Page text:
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NO WRITER ATTRIBUTED

(Ed. Note--The Crimson does not necessarily endorse opinions expressed in printed communications. No attention will be paid to anonymous letters and only under special conditions, at the request of the writer, will names be withheld. Only letters under 400 words can be printed because of space limitations.)

To the Editor of the Crimson:

Your editorial of June seventh states that Music 1 has solved the problem of the Freshman Reviews by appointing to give them a graduate student who, since he is not connected with the course and does not know the contents of the examination, "has been able to stress without compunction what he considers to be the high points of the course."

Although this is a noble hypothesis, it has unfortunately no foundation in fact. In the first place, the review which I gave at Mid-Years for the Freshmen was done with full and exact knowledge of the contents of the Mid-Year examination (I am an Assistant in Music 1 at Radcliffe). In the second place, it will become apparent after a little reflection that it would be impossible to give a successful review unless one had attended all the lectures in the course and had a knowledge of the contents of the coming examination.

I do not mean by this that the review should be in the nature of a pre-digested meal: It is this type of review to which the Crimson has so rightfully objected in its campaign against the Tutoring Schools. As a matter of fact the Union Committee has perhaps unconsciously sought to avoid this procedure by scheduling the review only thirty-six hours before the examination. It is perfectly apparent that any attempt to do the work of a half year of Music 1 in thirty-six hours would be worse than hopeless.

The review for Music 1 was merely an attempt to organize material and to point out salient facts about each period in the history of music. This type of review Music 1 was proud to predicate on three important factors: first, that its students were genuinely interested in the course; second, that the instructors had made the subject seem so alive that the students were drawn automatically toward doing the listening; and third, that it would be impossible to pass the type of examination given in Music 1 without having done the listening.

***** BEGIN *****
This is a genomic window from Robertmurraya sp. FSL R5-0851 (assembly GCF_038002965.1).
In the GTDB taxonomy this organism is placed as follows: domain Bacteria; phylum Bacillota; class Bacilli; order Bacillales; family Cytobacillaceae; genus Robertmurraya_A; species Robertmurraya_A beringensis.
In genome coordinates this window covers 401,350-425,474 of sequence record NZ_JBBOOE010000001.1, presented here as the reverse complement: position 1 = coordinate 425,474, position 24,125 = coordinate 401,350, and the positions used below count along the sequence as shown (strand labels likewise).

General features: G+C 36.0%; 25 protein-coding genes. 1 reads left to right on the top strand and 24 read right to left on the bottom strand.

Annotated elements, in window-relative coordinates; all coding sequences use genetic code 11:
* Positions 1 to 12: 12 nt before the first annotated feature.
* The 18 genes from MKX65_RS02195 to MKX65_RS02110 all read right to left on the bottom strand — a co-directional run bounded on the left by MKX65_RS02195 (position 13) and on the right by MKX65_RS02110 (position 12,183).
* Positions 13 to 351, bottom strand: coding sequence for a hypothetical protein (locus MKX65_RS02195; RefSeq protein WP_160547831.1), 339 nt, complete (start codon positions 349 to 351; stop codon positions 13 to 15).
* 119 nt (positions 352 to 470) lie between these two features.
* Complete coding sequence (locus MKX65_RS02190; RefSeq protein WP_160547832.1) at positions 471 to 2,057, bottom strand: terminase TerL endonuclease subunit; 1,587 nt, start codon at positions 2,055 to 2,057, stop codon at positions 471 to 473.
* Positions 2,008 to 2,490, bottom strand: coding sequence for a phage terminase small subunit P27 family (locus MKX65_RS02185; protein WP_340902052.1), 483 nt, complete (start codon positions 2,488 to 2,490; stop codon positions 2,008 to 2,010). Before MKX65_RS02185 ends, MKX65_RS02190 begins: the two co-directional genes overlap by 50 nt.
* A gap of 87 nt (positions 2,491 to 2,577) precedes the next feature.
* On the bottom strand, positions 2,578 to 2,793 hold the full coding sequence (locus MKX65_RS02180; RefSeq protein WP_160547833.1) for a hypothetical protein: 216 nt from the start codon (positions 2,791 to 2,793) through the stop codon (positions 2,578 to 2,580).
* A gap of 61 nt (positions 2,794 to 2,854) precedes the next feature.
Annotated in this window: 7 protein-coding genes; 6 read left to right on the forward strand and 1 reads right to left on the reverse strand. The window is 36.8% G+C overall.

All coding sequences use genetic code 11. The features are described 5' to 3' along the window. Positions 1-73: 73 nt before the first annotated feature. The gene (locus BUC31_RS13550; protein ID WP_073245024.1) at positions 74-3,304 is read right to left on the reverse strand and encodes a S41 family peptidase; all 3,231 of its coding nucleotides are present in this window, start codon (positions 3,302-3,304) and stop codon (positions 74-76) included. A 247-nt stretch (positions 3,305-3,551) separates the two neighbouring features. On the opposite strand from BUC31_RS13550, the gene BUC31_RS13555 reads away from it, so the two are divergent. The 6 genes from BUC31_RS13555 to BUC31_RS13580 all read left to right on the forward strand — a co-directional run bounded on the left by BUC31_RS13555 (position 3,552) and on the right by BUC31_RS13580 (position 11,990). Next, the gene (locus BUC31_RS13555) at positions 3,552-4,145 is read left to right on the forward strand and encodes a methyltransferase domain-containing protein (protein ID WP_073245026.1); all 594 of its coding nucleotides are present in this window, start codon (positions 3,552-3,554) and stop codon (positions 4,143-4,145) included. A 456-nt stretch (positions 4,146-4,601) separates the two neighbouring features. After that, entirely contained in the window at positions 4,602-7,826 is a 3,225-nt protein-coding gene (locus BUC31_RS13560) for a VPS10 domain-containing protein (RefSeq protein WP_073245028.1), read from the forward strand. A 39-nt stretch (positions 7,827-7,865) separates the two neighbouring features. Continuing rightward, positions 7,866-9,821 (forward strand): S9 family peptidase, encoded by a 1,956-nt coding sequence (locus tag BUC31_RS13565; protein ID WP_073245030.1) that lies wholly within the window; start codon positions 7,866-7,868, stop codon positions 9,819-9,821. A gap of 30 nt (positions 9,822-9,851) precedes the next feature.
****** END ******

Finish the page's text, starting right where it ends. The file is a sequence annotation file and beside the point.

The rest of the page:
Professor Merriman used to say in History 1 that he thought reviews were valuable only if the students had done their work before going to the Tutoring Schools. Of this hypothesis we of Music 1 are quite sure; and therefore our review becomes both a necessary and a legitimate part of the course.

I shall give the review in the Union tonight with a full and exact knowledge of the contents of the final examination. But what is more important, it will be given with the certainty that the students in attendance have fulfilled Professor Merriman's request. And as a representative both of the Music Department and the Music 1 staff, I shall try to keep in mind Professor Hill's first requirement of a teacher: "Remember that your students are, first of all, human beings." Richard F. French

(Ed note: The Crimson regrets its error as to Mr. French's status in the Department of Music. But the contention that, with only occasional exceptions, instructors have shown themselves unable to "organize material and point out salient facts" still stands. And we have been corroborated by other instructors in our opinion that graduate students familiar with Freshman courses could handle the job efficiently.

Of course the Crimson is not seeking "predigested meals" handed out to lazy students. Our conception of the review's purpose has never varied from Mr. French's. We differ only as to the means to that end.)

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